Understanding Regulatory Cultures: The Case of Water Regulatory Reforms in India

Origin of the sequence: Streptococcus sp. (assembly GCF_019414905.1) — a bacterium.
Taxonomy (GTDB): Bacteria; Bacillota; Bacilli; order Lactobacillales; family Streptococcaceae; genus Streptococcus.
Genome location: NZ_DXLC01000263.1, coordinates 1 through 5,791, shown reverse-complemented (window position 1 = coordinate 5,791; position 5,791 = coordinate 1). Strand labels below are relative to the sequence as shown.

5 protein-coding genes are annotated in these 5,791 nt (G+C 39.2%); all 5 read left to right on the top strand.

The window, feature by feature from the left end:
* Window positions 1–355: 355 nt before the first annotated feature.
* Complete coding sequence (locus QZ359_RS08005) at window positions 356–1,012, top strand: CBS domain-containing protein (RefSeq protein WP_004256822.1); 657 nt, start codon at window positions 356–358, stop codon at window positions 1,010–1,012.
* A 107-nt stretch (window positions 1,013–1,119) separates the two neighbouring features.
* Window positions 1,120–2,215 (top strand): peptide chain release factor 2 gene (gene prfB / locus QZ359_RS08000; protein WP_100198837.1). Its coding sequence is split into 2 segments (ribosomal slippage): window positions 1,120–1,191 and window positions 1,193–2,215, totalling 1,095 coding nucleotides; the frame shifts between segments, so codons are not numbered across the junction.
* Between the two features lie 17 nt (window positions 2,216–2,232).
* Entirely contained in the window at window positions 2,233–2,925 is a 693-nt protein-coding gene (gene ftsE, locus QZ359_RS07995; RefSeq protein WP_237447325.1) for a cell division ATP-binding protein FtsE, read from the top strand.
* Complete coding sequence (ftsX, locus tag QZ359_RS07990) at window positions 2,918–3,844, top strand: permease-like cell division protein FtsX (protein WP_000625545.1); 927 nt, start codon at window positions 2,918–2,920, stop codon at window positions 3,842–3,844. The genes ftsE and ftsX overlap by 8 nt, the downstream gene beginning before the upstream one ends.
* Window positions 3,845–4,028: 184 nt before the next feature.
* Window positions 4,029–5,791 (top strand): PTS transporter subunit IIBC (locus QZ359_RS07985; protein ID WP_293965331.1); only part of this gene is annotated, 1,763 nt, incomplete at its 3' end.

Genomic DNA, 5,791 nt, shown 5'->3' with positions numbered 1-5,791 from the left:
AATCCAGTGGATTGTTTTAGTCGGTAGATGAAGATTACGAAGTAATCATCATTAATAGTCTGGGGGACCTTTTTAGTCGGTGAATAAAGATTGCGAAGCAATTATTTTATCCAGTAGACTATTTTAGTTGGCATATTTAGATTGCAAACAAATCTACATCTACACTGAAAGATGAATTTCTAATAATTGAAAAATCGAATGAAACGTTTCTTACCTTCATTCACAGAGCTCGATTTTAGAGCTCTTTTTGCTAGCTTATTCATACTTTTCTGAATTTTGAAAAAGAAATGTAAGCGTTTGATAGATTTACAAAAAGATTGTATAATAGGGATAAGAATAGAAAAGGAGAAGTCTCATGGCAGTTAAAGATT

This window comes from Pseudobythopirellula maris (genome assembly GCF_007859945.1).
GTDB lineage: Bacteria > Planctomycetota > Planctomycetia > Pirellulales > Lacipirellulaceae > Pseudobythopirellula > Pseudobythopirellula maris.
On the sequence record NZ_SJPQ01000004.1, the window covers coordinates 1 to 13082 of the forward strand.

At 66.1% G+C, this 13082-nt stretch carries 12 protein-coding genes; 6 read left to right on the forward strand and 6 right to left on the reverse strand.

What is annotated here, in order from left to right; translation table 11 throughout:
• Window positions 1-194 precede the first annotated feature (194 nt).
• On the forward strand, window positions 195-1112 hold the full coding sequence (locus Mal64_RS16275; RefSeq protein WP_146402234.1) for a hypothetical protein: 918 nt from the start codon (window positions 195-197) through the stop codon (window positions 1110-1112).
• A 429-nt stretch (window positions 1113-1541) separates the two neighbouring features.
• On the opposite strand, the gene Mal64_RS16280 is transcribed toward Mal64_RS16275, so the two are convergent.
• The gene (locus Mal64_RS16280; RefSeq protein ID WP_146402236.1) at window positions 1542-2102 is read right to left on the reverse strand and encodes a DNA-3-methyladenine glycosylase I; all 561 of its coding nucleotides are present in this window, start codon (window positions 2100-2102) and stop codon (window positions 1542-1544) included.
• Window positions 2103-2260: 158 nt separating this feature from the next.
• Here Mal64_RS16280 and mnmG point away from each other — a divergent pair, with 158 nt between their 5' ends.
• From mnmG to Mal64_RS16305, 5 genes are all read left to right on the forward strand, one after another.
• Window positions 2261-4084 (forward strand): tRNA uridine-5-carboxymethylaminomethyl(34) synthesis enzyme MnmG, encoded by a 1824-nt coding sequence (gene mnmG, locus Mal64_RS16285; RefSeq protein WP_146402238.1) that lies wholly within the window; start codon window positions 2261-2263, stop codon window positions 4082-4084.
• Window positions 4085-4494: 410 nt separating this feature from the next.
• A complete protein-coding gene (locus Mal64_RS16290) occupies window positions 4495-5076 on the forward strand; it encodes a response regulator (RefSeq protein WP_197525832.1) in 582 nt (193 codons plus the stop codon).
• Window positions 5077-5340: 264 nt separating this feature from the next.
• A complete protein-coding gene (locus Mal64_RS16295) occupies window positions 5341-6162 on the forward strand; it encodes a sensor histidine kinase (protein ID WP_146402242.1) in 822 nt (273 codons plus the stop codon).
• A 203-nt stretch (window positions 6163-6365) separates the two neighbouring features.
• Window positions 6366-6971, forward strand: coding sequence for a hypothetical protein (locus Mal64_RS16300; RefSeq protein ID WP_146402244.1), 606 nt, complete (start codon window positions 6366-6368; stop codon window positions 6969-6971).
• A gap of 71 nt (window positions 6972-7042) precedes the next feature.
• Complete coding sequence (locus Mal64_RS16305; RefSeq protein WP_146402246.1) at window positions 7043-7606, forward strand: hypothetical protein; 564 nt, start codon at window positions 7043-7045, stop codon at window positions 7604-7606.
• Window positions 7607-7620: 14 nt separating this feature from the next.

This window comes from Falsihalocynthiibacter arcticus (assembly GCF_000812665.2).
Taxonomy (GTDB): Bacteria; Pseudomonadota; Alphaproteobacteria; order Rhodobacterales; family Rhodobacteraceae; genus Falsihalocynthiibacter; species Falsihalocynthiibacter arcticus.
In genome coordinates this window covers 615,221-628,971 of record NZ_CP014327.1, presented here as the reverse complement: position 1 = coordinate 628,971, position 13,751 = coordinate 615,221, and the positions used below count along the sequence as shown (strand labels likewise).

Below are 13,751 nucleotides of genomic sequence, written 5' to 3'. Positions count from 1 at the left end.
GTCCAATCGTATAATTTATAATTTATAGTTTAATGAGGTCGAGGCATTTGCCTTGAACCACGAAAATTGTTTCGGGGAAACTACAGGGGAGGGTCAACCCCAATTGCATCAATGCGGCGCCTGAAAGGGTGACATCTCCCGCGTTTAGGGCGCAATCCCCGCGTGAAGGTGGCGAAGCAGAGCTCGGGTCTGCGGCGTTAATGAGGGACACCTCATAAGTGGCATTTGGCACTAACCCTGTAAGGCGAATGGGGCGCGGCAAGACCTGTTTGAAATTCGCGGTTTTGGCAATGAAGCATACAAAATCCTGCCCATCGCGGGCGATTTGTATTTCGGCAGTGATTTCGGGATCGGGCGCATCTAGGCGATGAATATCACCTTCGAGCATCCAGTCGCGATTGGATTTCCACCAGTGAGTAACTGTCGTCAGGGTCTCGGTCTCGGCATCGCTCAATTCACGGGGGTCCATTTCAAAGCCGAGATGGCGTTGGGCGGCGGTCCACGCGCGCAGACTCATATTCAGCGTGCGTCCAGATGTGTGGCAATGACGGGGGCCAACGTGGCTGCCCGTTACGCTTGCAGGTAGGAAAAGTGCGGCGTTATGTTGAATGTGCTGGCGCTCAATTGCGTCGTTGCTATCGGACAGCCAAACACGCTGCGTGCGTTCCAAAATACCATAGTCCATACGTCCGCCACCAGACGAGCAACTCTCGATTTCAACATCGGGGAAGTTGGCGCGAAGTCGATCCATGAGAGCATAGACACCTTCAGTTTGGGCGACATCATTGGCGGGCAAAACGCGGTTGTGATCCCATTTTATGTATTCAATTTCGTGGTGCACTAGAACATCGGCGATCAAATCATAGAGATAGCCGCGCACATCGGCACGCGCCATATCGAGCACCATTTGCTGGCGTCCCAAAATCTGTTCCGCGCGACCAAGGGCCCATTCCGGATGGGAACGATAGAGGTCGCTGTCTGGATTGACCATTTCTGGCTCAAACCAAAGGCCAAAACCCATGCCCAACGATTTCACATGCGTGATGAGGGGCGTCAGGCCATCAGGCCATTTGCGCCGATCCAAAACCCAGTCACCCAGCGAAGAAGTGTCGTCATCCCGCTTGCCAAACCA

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This article uses the concept of regulatory cultures to understand the (dis)embedding of “independent” water regulation in India. It analyzes the specific case of the Maharashtra Water Resources Regulatory Authority and explores how discourses and practices (1990–2015) shaped the regulatory development in the water sector. By documenting the practices of meaning-making of “independent” regulation, the paper queries the process(es) of subnational regulatory diffusion and analyzes how water regulation is translated, negotiated, contested, and subverted as situated meanings evolve in the process. Taking an anthropological approach to studying the State and regulation, the article demonstrates how and why the State remains at the very center of the regulatory project in the water sector in India.